On Monday the euro hesitated against the dollar in an undecided market, after momentarily climbing to its highest level in five months, as investors anticipate an increase in rates by the European Central Bank (ECB) this week. The euro currency was worth 1.4219 dollars. It climbed in Asian trade to 1.4268, its highest level since November 4, before declining and then rising again. The euro steadied against the Japanese currency to 119.41 yen.
The ECB has hinted that it would use its next meeting on Thursday to raise its key rate to fight against the acceleration of inflation in the euro area. President Jean-Claude Trichet has indicated several times since early March a possible increase in April of the key rate which has been maintained at the very low level of 1% since May 2009, allowing the euro to advance significantly in recent weeks. It seems that market participants are already anticipating a 25 basis point rate by the ECB (an increase in rates makes a currency more attractive as more profitable).
The ECB press conference on Thursday is expected to generate considerable interest from investors, who scrutinize any sign that may indicate that the expected rate increase will mark the beginning of a cycle of tighter monetary policy in the euro area, with a second rate hike by summer. This perspective could instead reinforce concerns over the most indebted countries in the euro area, like Greece, Ireland and Portugal, while the latter is already groaning under very onerous debt markets and suffer from negative growth.
For its part the U.S. currency remained under pressure, despite the encouraging figures of the monthly report on employment in the United States on Friday. The president of the New York branch of the U.S. Federal Reserve said on Friday that the economic recovery in the U.S. remained fragile, with too high an unemployment rate, removing the likely prospect of a rate hike by the Fed. Investors will also monitor the decisions of monetary policy by the Bank of Australia and Bank of England, Tuesday and Thursday respectively, traders expecting a status quo from both institutions. The Australian dollar rose to 1.0417 U.S. dollar on Monday, its highest level since it has been decided to float the currency in 1983.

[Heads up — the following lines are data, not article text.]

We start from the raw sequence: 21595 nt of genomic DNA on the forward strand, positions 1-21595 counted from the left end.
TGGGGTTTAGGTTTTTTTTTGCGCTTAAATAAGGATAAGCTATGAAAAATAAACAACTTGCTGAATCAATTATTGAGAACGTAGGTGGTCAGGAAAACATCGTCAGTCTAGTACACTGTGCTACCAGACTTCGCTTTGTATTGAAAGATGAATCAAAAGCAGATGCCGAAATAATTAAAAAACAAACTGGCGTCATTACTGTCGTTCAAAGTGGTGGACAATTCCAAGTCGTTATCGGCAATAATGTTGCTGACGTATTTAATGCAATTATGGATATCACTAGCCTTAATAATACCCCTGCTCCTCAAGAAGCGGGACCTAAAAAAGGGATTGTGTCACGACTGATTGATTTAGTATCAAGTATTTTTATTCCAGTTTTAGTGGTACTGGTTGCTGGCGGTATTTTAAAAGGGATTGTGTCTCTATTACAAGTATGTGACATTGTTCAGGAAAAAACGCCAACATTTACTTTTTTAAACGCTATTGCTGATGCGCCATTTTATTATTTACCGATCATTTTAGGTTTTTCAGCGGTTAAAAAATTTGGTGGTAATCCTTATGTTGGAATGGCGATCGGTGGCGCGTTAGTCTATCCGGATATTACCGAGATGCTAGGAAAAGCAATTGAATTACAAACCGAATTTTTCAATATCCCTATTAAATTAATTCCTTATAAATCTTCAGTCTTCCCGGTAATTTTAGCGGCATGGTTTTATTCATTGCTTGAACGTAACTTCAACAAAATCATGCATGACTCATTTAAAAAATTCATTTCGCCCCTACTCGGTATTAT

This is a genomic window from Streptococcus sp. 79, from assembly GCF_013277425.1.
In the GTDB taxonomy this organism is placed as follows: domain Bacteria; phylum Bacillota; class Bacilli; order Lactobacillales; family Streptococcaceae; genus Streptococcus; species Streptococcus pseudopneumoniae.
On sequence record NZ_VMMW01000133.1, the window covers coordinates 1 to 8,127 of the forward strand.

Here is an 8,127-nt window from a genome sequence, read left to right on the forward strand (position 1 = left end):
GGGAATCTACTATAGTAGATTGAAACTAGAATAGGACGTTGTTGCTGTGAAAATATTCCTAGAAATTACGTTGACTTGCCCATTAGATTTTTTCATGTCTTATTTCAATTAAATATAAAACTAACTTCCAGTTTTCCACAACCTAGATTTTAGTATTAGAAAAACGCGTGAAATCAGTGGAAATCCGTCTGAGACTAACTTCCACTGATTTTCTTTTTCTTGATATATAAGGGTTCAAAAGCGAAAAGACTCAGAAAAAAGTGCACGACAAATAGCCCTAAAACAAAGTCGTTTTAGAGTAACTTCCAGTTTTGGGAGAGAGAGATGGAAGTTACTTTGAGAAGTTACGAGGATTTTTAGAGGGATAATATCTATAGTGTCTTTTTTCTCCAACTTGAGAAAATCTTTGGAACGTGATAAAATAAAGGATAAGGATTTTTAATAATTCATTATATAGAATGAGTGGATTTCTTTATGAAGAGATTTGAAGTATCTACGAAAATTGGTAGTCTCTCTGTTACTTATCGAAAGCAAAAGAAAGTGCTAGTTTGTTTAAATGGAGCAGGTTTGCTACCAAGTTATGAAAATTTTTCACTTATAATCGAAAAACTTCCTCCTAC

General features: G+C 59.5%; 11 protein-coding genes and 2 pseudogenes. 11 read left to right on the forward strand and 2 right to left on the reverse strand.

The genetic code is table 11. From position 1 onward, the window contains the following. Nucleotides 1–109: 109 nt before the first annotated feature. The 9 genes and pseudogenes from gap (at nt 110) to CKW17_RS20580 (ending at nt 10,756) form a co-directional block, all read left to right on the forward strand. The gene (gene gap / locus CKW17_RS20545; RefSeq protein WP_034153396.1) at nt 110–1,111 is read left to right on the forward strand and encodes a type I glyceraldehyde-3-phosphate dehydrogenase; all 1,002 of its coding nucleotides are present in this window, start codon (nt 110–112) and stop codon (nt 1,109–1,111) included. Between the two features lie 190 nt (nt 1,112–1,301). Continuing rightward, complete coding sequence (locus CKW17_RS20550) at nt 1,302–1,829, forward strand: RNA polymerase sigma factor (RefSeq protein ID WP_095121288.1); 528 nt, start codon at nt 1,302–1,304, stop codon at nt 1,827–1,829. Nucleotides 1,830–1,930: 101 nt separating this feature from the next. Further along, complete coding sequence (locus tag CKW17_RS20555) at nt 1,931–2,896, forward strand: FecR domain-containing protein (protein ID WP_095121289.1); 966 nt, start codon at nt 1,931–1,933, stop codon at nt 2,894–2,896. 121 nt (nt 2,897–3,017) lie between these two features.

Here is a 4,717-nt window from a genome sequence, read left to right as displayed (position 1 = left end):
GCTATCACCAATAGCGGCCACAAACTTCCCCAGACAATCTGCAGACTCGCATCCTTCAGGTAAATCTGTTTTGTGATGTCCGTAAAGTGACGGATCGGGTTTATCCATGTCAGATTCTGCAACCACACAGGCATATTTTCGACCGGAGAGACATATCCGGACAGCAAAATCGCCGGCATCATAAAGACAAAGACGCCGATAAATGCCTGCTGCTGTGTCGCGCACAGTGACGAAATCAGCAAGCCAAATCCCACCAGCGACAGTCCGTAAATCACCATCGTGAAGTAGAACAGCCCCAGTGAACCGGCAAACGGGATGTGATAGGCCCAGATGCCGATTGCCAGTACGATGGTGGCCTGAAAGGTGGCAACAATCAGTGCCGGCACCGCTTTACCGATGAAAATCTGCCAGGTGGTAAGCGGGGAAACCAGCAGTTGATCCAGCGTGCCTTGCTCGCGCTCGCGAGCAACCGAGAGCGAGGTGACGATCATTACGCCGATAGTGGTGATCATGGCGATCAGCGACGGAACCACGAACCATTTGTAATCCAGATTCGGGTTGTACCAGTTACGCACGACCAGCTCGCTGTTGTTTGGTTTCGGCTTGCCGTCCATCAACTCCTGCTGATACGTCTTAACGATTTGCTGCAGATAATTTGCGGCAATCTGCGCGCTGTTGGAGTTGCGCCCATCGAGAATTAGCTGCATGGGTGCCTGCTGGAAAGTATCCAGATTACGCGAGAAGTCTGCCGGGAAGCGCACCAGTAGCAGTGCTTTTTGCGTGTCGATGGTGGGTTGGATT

The British pound rose against the European single currency at 88.15 pence per euro, and against the greenback at 1.6131 dollar. The Swiss currency gained ground against the euro at 1.3116 Swiss francs to one euro, as against the greenback at 0.9225 Swiss francs to the dollar. One ounce of gold finished at 1435.50 dollars at tonight’s auction, also near its highest level. The Chinese currency has in turn yuan finished at 6.5450 per dollar.